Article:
Why it’s never too early to add product analytics to your app
When you’re in the early stages of launching a new app, you’ve already got an enormous number of challenges with little time and resources to get it all done.
So it’s tempting to think the additional add-on of measuring user events in your code (i.e., implementing product analytics) is something that can wait until your team is bigger, until you have more users, or until you have more money.
But, speaking from experience, I can assure you that implementing product analytics from the go can be well worth it. And even better, those few reasons you have for putting it off are more than likely not the concerns you think they are.
You’re not too small
The first excuse I see often is “We’re too small (as a team) to focus on analytics right now.” The logic is that the team is already at max capacity on other priorities like actually building features of the app, and there are just not enough humans and hours available to add yet another layer of complexity before the first or next launch.
This is a very compelling story (especially if you’ve got only one or two engineers or developers on your team who may or may not include yourself). If you don’t get your features built, you won’t have an app to launch, right?
The problem with this framing is it fundamentally misunderstands the reality of your situation.
For example, let’s say you’re on the verge of launching a new dating app and you get a handful of complaints from your beta users. The main message is that one of your centerpiece features is “confusing” or “doesn’t make sense.” You might be tempted to think you were wrong about the feature and should scrap it. It’s true that without product analytics to show you exactly where users stopped engaging, you could be looking at hours of user interviews and tons of manual forensics to find the issues (far too much work for your small team). But with something like Mixpanel in your toolbox, the process of isolating the true pain points, making appropriate fixes, and getting yourself to a version 1.0 release becomes far more manageable.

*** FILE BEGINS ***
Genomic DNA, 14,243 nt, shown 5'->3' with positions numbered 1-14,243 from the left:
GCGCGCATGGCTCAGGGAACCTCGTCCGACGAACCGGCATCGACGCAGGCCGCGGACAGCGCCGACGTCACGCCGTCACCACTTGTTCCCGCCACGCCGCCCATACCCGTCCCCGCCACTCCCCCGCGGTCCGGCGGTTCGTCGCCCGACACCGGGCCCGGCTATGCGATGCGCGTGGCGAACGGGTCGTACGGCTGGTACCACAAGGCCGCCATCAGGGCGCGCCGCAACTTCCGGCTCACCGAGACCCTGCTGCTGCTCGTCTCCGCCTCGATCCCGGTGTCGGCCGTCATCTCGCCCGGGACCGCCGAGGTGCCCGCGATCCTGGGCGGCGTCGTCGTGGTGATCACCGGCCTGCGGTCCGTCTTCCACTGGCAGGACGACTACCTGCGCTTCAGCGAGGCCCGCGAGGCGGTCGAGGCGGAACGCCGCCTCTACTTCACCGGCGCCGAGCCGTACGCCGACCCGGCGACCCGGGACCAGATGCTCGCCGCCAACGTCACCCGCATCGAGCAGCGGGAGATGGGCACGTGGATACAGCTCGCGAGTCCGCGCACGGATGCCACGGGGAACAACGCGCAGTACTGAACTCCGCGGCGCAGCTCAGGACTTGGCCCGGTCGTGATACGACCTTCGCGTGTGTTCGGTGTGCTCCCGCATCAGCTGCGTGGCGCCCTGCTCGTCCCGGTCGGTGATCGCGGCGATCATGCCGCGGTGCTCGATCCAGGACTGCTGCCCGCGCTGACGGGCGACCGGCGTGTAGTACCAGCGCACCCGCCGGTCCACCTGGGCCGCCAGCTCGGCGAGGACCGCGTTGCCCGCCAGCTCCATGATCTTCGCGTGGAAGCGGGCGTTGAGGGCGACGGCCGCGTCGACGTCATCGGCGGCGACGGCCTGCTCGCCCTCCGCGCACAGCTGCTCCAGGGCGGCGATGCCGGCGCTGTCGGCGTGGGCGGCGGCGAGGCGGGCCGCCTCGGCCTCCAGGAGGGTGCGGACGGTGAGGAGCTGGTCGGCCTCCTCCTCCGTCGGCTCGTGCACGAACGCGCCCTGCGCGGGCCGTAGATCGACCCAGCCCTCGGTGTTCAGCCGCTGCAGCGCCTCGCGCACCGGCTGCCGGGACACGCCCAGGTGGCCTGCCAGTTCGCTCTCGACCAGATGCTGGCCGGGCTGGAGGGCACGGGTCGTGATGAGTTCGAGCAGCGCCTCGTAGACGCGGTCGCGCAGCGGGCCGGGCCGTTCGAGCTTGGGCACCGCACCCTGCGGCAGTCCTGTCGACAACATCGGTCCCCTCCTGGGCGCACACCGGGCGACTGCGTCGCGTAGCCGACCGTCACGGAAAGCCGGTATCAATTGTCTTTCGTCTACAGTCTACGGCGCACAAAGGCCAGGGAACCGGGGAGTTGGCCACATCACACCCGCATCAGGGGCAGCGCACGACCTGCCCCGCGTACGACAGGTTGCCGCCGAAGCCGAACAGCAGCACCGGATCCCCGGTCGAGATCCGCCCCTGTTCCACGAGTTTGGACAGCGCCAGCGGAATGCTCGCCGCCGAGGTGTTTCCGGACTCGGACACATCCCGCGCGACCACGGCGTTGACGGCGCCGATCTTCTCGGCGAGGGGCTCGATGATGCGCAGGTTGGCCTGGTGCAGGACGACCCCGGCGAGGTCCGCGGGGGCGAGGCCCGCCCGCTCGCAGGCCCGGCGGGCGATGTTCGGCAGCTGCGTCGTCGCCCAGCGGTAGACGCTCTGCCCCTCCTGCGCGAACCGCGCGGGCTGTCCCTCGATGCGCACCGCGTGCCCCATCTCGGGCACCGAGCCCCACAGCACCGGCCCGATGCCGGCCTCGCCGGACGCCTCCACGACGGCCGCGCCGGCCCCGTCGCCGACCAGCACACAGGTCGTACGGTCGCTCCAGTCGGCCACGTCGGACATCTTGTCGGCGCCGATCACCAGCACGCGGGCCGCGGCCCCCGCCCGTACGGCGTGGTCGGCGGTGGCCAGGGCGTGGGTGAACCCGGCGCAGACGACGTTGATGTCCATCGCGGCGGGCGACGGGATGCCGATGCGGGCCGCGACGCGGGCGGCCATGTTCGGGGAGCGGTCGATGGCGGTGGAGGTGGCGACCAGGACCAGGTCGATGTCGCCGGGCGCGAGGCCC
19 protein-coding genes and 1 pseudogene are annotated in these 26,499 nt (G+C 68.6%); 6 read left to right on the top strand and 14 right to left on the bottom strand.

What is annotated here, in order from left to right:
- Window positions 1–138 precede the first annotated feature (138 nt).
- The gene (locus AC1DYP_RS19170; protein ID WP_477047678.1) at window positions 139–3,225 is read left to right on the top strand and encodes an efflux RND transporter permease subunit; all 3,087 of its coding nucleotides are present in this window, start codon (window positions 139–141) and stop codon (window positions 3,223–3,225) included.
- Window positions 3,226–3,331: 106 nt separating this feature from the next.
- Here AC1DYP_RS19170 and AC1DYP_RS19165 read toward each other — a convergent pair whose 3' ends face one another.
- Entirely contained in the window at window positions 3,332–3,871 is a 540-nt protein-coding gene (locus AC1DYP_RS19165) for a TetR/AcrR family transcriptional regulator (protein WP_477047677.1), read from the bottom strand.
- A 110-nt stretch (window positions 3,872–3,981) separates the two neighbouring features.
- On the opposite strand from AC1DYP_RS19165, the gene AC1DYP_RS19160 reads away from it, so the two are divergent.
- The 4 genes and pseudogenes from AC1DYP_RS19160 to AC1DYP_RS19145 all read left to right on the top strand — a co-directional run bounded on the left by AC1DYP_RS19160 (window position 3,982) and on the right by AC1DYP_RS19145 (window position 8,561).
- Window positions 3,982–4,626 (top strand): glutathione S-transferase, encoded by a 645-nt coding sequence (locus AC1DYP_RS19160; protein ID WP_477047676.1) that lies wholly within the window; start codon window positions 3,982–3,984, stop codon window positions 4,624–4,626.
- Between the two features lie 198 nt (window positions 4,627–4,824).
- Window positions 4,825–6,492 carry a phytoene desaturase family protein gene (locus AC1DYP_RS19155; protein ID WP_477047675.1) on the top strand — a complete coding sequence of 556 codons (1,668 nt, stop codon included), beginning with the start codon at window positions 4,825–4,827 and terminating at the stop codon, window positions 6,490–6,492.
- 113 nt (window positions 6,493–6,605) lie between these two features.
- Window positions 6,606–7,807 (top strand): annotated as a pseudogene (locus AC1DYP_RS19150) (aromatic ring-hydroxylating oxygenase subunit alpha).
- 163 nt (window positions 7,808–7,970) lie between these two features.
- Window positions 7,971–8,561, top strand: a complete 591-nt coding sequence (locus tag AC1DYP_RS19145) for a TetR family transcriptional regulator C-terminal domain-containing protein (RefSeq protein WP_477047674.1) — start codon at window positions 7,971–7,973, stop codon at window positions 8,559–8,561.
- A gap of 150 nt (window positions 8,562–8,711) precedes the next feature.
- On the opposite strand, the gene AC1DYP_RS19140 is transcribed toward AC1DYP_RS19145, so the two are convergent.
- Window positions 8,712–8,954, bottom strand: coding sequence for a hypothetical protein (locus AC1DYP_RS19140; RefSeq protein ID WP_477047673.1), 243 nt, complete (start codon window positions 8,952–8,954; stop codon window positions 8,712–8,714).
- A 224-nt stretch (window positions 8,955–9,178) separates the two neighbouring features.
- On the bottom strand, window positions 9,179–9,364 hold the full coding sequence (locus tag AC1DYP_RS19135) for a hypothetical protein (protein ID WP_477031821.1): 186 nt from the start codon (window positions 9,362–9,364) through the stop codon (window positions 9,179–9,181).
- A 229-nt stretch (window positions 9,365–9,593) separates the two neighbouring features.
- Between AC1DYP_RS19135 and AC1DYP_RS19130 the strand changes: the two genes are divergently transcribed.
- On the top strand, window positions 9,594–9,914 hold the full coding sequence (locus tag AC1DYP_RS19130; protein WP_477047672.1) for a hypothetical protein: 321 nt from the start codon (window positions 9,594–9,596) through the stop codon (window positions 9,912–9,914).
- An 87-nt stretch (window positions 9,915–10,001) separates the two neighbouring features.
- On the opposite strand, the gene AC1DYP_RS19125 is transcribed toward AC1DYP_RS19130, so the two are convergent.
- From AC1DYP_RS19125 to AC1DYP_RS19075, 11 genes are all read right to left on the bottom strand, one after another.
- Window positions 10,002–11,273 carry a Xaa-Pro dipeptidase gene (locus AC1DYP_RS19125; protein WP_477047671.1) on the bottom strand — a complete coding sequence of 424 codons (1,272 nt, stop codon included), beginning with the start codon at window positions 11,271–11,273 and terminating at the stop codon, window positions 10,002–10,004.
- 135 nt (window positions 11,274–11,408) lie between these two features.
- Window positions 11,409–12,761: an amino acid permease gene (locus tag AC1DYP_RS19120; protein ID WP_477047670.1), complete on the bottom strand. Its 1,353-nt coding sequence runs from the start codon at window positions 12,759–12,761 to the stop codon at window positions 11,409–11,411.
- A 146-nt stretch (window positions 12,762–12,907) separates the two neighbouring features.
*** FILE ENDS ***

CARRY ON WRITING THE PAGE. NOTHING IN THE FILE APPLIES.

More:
What happens next is that your official app launch pulls in more downloads than you ever could have imagined. From here, it’s easy to assume what you’ve put out into the world is delivering high value to your users right out the gate—but you might also just be seeing a positive initial response to things like your icon, marketing/branding, and mission, without your new users really engaging with your app’s features at all. With product analytics, you can know the difference. Even with a sudden influx of new engagement, your not-yet-scaled-out team could see exactly where users are clicking and how often, which leads to a more holistic understanding of whether those downloads translate to meaningful usage. Then you can tweak things as needed while you’re still riding the initial wave of your launch.
The bottom line the best way, especially for small teams, to continually determine viability and future direction in a somewhat automated way is to lay a strong product analytics foundation that gathers data points that can only be practically gathered in this particular way.
It’s not too early
Another excuse that comes up all the time is “It’s too soon: We only have a handful of users and it’s not worth the effort for such a small amount of data—especially when we can just talk to beta testers.”